# 4 Classes (48 Units)

**5.112**(12),

**8.01**(12),

**18.02**(12),

**21H.226**(12)

# 5.112 Principles of Chemical Science

Introduction to chemistry for students with an unusually strong background in chemistry. Knowledge of calculus equivalent to 18.01 is recommended. Emphasis on basic principles of atomic and molecular electronic structure, thermodynamics, acid-base and redox equilibria, chemical kinetics, and catalysis. Applications of basic principles to problems in metal coordination chemistry, organic chemistry, and biological chemistry.

This class has no prerequisites.

5.112 will not be offered this semester. It will be available in the Fall semester, and will be instructed by R. Schrock and S. Ceyer.

Lecture occurs 11:00 AM to 12:00 PM on Mondays, Wednesdays and Fridays in 32-123.

This class counts for a total of 12 credits.

You can find more information on MIT OpenCourseWare at the Principles of Chemical Science site or on the 5.112 Stellar site.

# 8.01 Physics I

Introduces classical mechanics. Space and time: straight-line kinematics; motion in a plane; forces and static equilibrium; particle dynamics, with force and conservation of momentum; relative inertial frames and non-inertial force; work, potential energy and conservation of energy; kinetic theory and the ideal gas; rigid bodies and rotational dynamics; vibrational motion; conservation of angular momentum; central force motions; fluid mechanics. Subject taught using the TEAL (Technology-Enabled Active Learning) format which features students working in groups of three, discussing concepts, solving problems, and doing table-top experiments with the aid of computer data acquisition and analysis.

This class has no prerequisites.

8.01 will not be offered this semester. It will be available in the Fall semester, and will be instructed by D. Chakrabarty and P. Dourmashkin.

Lecture occurs 2:00 PM to 4:00 PM on Tuesdays and Thursdays in 26-152.

This class counts for a total of 12 credits.

You can find more information at the Physics 8.01 - Classical Mechanics Fall 2013 site or on the 8.01 Stellar site.

# 18.02 Calculus

Calculus of several variables. Vector algebra in 3-space, determinants, matrices. Vector-valued functions of one variable, space motion. Scalar functions of several variables: partial differentiation, gradient, optimization techniques. Double integrals and line integrals in the plane; exact differentials and conservative fields; Green's theorem and applications, triple integrals, line and surface integrals in space, Divergence theorem, Stokes' theorem; applications.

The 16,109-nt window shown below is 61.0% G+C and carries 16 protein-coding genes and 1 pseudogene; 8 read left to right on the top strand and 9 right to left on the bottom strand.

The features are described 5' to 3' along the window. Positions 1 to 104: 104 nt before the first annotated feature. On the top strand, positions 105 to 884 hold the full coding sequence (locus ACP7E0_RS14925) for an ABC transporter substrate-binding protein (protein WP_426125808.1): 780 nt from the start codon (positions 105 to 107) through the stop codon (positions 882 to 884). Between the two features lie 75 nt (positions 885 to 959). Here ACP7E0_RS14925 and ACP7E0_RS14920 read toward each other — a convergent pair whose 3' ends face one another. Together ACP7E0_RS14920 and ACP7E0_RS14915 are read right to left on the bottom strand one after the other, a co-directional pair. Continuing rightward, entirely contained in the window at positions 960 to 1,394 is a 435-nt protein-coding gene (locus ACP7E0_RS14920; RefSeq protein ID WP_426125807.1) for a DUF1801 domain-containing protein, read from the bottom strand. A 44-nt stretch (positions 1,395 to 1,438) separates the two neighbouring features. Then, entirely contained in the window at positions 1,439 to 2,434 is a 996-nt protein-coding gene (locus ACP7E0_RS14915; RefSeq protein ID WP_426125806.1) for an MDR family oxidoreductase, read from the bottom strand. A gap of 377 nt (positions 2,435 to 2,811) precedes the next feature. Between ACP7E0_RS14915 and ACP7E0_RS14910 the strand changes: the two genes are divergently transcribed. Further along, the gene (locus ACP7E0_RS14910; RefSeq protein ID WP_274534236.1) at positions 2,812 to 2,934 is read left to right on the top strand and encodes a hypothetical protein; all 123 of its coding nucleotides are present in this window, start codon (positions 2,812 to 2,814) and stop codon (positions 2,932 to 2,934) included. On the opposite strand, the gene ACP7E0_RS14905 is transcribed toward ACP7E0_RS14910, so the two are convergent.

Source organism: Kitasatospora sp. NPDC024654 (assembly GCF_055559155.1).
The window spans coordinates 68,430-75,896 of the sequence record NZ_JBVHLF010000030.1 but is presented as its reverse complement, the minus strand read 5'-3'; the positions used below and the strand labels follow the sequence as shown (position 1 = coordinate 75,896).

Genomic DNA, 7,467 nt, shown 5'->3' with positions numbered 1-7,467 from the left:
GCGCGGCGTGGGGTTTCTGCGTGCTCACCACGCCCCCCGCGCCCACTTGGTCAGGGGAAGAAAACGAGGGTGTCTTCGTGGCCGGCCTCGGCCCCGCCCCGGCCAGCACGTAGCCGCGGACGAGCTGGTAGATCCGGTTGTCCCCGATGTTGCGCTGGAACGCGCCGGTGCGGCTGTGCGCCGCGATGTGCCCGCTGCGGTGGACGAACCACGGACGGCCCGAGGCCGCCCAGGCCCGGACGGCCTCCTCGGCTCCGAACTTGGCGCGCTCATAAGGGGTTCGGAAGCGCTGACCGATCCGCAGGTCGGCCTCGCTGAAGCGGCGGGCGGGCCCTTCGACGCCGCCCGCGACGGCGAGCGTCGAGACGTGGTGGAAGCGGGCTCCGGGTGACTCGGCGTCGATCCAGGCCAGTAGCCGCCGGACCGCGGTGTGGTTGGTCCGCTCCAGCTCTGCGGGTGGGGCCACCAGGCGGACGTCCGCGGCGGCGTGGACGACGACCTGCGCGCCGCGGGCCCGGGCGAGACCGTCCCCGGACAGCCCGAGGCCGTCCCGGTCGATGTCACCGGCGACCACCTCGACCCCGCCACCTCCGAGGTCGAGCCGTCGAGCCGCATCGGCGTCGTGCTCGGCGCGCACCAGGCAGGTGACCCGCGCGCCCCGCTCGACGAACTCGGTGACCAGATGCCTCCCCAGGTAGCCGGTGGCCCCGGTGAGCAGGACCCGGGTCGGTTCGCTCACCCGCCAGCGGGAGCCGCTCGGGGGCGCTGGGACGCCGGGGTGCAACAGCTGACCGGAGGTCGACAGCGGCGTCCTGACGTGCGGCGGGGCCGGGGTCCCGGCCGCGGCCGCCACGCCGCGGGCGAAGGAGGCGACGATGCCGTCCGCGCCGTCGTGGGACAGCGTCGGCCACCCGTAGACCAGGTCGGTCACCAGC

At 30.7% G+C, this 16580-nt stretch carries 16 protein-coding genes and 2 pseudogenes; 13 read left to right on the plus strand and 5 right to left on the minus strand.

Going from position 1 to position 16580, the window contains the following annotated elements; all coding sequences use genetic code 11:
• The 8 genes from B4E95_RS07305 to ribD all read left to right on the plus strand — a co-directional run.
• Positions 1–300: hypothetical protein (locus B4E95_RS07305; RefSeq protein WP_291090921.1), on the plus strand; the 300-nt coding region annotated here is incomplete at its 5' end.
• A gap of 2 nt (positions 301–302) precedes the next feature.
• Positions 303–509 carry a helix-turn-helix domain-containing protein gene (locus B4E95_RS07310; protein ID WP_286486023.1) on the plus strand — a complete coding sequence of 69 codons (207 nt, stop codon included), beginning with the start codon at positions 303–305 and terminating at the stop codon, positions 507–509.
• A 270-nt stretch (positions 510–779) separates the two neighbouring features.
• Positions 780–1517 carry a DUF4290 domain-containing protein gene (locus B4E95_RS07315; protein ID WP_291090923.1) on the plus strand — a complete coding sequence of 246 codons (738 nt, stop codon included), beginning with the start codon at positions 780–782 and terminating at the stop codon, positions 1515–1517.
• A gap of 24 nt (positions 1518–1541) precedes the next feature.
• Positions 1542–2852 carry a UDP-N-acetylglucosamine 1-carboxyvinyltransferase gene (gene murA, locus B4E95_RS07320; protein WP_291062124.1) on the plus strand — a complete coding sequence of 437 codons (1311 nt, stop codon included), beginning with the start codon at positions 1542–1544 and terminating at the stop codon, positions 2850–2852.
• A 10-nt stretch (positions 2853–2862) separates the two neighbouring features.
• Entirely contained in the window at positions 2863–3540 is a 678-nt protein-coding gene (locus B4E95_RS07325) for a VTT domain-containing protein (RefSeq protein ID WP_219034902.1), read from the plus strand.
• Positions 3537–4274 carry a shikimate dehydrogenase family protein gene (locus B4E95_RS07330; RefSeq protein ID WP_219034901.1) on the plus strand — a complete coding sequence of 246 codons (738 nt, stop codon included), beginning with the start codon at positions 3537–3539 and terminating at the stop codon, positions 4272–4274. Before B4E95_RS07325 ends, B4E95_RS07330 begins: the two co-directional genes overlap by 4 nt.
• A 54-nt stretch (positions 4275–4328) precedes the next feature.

This class has no prerequisites.

18.02 will be offered this semester (Spring 2018). It is instructed by J. Bush.

Lecture occurs 11:00 AM to 12:00 PM on Tuesdays and Thursdays in 54-100.

This class counts for a total of 12 credits.

You can find more information at the http://www.google.com/search?&q=MIT+%2B+18.02&btnG=Google+Search&inurl=https site or on the 18.02 Stellar site.

# 21H.226 Riots, Strikes, and Conspiracies in American History

Focuses on a series of short, complicated, traumatic events that shed light on American politics, culture, and society. Events studied may include the rendition of Anthony Burns in 1854, the most famous fugitive slave controversy in US history; the Homestead strike/lockout of 1892; the quiz show scandal of the 1950s; and the student uprisings at Columbia University in 1968. Emphasis on finding ways to make sense of these events and on using them to understand larger processes of change in American history.

This class has no prerequisites.

21H.226 will not be offered this semester. It will be available in the Fall semester, and will be instructed by R. M. Fogelson.

Lecture occurs 2:00 PM to 3:30 PM on Tuesdays and Thursdays in 4-253.

This class counts for a total of
12 credits.
This class counts as a **HASS H**.
This class counts as a **CI-H**.

In the Fall 2015 Subject Evaluations, 21H.226 was rated 5.9 out of 7.0. You can find more information at the Home - 21H.226: Riots, Strikes, and Conspiracies in American History - LibGuides at MIT Libraries site.